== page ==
Afterburn

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Here in California we’ve just received our first rain since last winter after another brutal round of massive forest fires. Our Mediterranean style climate cycles from a long dry hot period to a few short cool wet winter months. October is our most fire prone time of year. It’s hot, the earth is bone dry, the vegetation is brittle, and windstorms stir up fires like a giant hair dryer. Cyclical burns are part of the ecosystem here and are normal and necessary.  read more »

Revealed Preferences: The 30-Minute Commute

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The principal reason that large cities have developed is that they provide large labor (and housing) markets. A labor market is also a housing market, since virtually all who work in the metropolitan area also live there. The metropolitan area is the one location where there is one-to-one balance between jobs and resident workers (see: Alain Bertaud, Order Without Design: How Markets Shape Cities).  read more »

Social Media is Not Promoting a Diversity of Ideas: Just Look at Our College Students

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Despite statements by Facebook founder and CEO Mark Zuckerberg that he was changing the mission of his company to “bring the world closer together,” data from the recent AEI survey on Community and Society make it abundantly clear that  read more »

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Costs Up, Ridership Down: 2018 National Transit Database

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Taxpayers spent nearly $3.75 billion more subsidizing transit in 2018 than the year before, yet transit carried 215 million fewer riders, according to the latest data released by the Federal Transit Administration. The increase in spending didn't even translate to an increase in service, as transit agencies provided 44 million fewer vehicle miles of service in 2018.  read more »

Third World Countries Remain the Losers of Climate Change Activism

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For the poorest in the world there are more things that are far more important to survival than climate change. Third world countries are the big losers of today’s climate activism. Why? Because they still lack purified drinking water, sewage sanitation, adequate nutrition, reliable electricity (or any at all), adequate health care, i.e., the infrastructures and products we take for granted that are all based on deep earth minerals and fuels.  read more »

The Next Election Will Be Decided By the Suburbs

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The fate of the 2020 election, whether for Congress or the White House, will be decided in the suburbs. Neither the pro-Trump countryside nor the intensely anti-Trump urban core have enough voters to put their preferred candidates in office.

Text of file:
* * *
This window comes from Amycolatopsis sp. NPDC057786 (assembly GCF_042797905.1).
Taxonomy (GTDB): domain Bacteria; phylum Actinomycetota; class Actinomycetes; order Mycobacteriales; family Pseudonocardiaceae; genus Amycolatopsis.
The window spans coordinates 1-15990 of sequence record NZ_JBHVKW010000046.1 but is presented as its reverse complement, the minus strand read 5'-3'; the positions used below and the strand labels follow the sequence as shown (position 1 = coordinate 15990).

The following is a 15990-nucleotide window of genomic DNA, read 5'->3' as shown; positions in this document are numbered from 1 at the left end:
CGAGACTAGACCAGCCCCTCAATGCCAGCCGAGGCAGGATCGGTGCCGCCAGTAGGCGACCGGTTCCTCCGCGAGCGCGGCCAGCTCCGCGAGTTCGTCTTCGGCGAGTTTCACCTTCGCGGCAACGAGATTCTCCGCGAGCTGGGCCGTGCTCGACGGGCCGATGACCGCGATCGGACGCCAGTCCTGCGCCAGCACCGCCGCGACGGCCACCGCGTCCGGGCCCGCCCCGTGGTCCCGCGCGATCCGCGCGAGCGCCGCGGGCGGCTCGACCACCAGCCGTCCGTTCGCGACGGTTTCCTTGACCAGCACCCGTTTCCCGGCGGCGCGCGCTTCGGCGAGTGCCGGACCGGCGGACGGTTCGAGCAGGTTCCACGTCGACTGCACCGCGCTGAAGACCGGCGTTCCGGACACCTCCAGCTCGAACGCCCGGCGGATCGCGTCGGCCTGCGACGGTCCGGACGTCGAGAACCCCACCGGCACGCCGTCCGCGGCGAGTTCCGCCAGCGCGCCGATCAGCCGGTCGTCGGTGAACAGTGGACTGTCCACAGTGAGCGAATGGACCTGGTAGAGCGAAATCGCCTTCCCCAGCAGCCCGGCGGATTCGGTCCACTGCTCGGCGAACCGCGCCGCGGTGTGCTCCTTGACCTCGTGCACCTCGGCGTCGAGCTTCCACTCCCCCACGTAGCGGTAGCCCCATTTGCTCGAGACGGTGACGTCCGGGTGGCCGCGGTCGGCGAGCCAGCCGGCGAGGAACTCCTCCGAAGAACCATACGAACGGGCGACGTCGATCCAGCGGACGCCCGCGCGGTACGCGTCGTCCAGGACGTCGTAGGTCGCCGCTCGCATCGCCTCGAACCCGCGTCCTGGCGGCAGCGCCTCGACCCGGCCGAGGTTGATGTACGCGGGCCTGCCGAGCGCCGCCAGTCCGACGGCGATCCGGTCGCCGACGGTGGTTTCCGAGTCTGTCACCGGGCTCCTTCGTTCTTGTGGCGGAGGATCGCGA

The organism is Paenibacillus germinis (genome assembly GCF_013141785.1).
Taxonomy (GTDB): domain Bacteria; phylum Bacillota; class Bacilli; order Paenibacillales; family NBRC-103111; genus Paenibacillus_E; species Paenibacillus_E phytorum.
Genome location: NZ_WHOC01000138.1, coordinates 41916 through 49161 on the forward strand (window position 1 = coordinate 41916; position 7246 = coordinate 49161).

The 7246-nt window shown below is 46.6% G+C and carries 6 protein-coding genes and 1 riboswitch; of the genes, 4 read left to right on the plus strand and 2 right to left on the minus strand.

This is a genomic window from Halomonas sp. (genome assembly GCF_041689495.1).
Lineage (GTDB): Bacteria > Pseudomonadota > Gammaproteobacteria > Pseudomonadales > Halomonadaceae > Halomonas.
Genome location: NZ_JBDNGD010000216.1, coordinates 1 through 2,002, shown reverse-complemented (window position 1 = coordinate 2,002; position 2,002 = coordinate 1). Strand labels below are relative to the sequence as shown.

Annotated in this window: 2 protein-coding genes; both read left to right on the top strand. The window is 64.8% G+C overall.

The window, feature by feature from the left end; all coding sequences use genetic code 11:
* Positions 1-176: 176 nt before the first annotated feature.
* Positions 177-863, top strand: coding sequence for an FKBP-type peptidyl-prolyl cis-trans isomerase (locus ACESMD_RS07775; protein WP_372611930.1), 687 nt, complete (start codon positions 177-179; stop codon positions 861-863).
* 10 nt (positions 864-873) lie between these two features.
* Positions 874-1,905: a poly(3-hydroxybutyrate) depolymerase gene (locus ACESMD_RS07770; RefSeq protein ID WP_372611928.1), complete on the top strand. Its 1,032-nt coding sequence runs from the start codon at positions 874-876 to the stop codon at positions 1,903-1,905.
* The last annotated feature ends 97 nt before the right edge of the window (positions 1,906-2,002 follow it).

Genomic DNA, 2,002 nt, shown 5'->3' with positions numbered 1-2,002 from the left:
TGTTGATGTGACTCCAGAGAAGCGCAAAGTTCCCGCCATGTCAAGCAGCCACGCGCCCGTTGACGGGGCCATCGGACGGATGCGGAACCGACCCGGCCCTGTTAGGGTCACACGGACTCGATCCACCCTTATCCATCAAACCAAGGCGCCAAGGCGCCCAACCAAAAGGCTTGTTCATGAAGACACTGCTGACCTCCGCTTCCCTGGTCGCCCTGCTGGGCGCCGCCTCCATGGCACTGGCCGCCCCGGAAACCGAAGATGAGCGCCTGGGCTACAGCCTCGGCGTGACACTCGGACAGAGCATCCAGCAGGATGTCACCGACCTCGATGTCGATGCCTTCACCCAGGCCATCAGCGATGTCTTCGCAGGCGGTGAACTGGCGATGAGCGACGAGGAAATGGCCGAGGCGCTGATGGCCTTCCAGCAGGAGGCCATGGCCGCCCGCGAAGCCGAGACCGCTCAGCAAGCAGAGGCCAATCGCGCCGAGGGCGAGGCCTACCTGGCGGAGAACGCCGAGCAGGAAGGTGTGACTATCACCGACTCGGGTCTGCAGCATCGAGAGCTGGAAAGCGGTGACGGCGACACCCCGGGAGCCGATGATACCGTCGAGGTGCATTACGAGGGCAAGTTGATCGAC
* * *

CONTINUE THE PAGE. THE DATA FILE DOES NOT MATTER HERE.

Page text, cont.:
It’s the suburbs that are home to the majority of all voters and over 80 percent of residents of the major metropolitan areas.  read more »

Report: California Getting In Its Own Way

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Although Governor Gavin Newsom promised to deliver 3.5 million new housing units in eight years, California severely missed this mark: as reported by the Public Policy Institute of California, housing production actually decreased during each of the past 2 years, and in 2019 is on track to fall about 80% short of the annual mark required to build 3.5 million new homes in 8 years. At this pace, it will take 39.6 years for the Governor to achieve his 8-year goal.  read more »

Distribution of Transit Work Trips: Urban Core vs. Suburbs and Exurbs

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Transit work trip ridership is strongly concentrated in the urban cores of the nation’s 53 major metropolitan areas (over 1,000,000 population), as is indicated by City Sector Model (Note). In the two urban core categories, the Urban Core: CBD and the Urban Core: Inner Ring, the share of total transit work trips is from four to six times the share of population (Figure 1) The percentage of transit commuters in the Urban Core: CBD was six times that of its overall metropolitan population share.  read more »

Suburbia and the Black Experience

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A couple weeks ago I was privileged to be the guest speaker at a wonderful event. The Cultural Inclusion and Diversity Committee of the Village of Hanover Park, a northwest suburb of Chicago, asked me to speak on the suburban black experience. It was part of a series the committee is conducting on the various demographic groups that make up their community. I had a wonderful time and I was honored to be invited.  read more »

California High-Speed Rail Leadership and Project Direction Being Challenged

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The Assembly Transportation Committee High Speed Rail oversight hearing of Tuesday (11-12-2019) exposed a regional funding war.

The project’s leadership, Brian Kelly (CEO) and Board Chair Lenny Mendonca, are pushing the present “spend all existing funds in the Central Valley (CV) agenda”.  Governor Newsom, who “flip/flops” with his position on HSR depending on the season of the year, right now does endorse Kelly’s leadership and the present plans.  read more »